On one hand I want to applaud this analyst for taking a contrary position in an industry where pack behavior dominates. On the other hand, this is the difference between a portfolio manager and an analyst… you can be wrong for 572% and still keep your job. (or in his case, he was promoted by jumping to a much more visible firm) In the words of one of the pre eminent crime fighters of the past generation – Mr. Wible missed the stock “by that much.”
Let me be clear, I had (have) some of the same concerns Mr. Wible had in terms of the business of Netflix (NFLX) but at worst it kept me out of the stock – standing in front of a freight train is not something you can afford to do in the non analyst world. So instead of fighting the herd, I’ve from time to time joined it – even if I have long term concerns. Who knows how it ends up in a decade, but for now not being long has been wrong.
Tony Wible loves streaming movies from Netflix Inc. Ask the Janney Montgomery Scott analyst what he thinks of the company’s stock, and the affection ends there. Since April 2007, first at Citigroup Inc. and now at Janney, Wible has argued shares of the mail-order and online movie service are too costly or too risky. He has had a “sell” rating most of that time, with a couple of “hold” breaks.
Clients who listened have missed out on the best stock in the Russell 1000 over the past 3 1/2 years and a gain of 572 percent. A $100,000 investment then in Los Gatos, California- based Netflix would be worth almost $672,000 today. A similar bet on the S&P 500 Media Index, which includes Time Warner Inc. and Walt Disney Co., would have fallen to $83,000.
“There’s no doubt we’ve been wrong on the stock,” the Philadelphia-based analyst said in an interview. “It’s been a bad call. What’s been phenomenal with Netflix is the Street’s propensity to ignore future risk.”
Wible, 34, who holds a degree in economics and finance from York College of Pennsylvania, argues Netflix faces threats from Amazon.com Inc., Apple Inc., Time Warner’s HBO and cable companies that plan to offer fare online.
The company’s $8.99-a- month Web-and-one-DVD service may cannibalize its higher-priced subscriptions at the same time that costs for film rights are rising. The pressure will build in the next year, he said. “Netflix is a great product, it’s a great platform,” Wible said. “It’s just that its market potential is limited. This is a story about growth and momentum and those stories can break at any time.”
Netflix has almost tripled this year and has a market value of $8.15 billion. The company went public in May 2002 at $7.50 a share, adjusted for splits. Gains in Netflix have been driven by rising sales and profit, as the company has taken customers from brick-and-mortar rivals such as Movie Gallery Inc., which is going out of business, and Blockbuster Inc., now in bankruptcy.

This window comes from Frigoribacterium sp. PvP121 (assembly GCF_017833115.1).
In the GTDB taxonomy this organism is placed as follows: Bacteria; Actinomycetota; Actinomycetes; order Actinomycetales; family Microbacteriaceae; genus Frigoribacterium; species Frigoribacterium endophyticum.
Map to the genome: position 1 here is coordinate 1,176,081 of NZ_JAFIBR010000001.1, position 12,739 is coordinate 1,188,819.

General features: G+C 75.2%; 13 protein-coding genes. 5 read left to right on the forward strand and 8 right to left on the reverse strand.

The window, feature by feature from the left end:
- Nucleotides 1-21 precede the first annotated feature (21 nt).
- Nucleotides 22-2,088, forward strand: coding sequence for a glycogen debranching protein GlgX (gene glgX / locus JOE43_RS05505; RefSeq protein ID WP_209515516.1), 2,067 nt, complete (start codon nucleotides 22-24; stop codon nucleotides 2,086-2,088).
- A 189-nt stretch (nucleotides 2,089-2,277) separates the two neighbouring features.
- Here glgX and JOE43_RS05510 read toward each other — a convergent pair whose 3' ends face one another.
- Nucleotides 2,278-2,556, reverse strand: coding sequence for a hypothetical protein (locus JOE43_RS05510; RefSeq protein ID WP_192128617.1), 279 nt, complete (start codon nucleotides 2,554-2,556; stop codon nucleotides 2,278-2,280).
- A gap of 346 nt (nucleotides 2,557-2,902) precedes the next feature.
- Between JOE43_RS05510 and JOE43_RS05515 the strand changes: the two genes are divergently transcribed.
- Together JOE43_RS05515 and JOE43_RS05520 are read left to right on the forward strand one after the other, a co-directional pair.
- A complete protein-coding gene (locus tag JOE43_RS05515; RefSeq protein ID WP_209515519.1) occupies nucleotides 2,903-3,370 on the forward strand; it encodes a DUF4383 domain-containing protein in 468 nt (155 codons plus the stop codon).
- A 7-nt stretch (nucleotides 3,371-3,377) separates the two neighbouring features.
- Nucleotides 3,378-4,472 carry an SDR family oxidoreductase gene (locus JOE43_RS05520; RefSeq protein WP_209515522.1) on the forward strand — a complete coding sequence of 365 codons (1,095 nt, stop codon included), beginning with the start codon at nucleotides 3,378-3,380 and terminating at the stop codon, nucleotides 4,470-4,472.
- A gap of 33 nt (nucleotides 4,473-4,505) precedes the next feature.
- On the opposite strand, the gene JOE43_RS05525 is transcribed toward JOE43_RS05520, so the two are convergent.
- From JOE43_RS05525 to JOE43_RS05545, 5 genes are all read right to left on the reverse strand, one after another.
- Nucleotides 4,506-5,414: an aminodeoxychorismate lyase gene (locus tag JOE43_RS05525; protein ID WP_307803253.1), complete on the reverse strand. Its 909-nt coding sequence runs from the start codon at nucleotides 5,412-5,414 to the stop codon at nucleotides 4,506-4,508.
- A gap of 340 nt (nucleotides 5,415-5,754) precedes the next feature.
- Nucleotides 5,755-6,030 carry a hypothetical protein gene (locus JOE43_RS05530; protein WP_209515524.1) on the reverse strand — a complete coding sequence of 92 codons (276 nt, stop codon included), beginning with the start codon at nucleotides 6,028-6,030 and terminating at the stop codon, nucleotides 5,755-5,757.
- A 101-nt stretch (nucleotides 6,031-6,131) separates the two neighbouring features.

This year, sales are forecast to grow 29 percent to $2.16 billion, the average of 26 estimatescompiled by Bloomberg, from $1.67 billion in 2009. Net income is projected to increase 32 percent to $152.7 million.
On Oct. 6, Wible boosted his fair value estimate on Netflix to $110 from $61, based on 20 times projected 2012 earnings per share of $5.52. “I look at Netflix as being like a cable network and I assign a value based on what I think is a really good cable network,” Wible said, citing Discovery Communications Inc. “While the growth profile on Netflix is higher, the risk profile is also higher.”
Netflix must win new customers at a faster clip to offset falling average spending by subscribers, Wible said. He predicts more users will drop mail-order plans, priced as high as $16.99 a month according to the website, for the $8.99 service. (but costs will also be lower without having to pay for mailing)
In August, Netflix agreed to pay almost $1 billion for rights to movies from Viacom Inc.’s Paramount Pictures, Lions Gate Entertainment Corp. and Metro-Goldwyn-Mayer Inc.
Wible says competition will lead to content bidding wars that could force Netflix to raise fees on the 18.5 million customers it expects by year-end. That would slow subscriber growth even if Netflix succeeds in duplicating its service in other countries. (important to watch how Hulu – which should IPO in the next year – does in this space)
“It’s a battle of philosophies,” Wible said. “There’s the Internet philosophy. It applies the ideology that big brands win with a first-mover advantage. Then there’s the media philosophy that content is king.”
On the other side of the ledger is the “first mover” advantage.
“The only thing better than Netflix at $9 is McDonald’s $1 menu,” said David Eiswert, manager of the Baltimore-based T. Rowe Price Global Technology Fund, which held 12,400 Netflix shares as of June 30. The company’s biggest asset is its growing subscriber base, Eiswert said in an interview. A new entrant would spend $500 million to $1 billion for similar film and TV rights, and then have to win subscribers as Netflix becomes ubiquitous on Internet TVs, Blu-ray players and mobile devices. “Sure, the risk is that a large competitor is going to be willing to step up and take a $1 billion hit to operating expenses for two years,” Eiswert said. “But that’s an awful lot of pain and what do you get?”
Disclosure: Sold my Netflix two weeks ago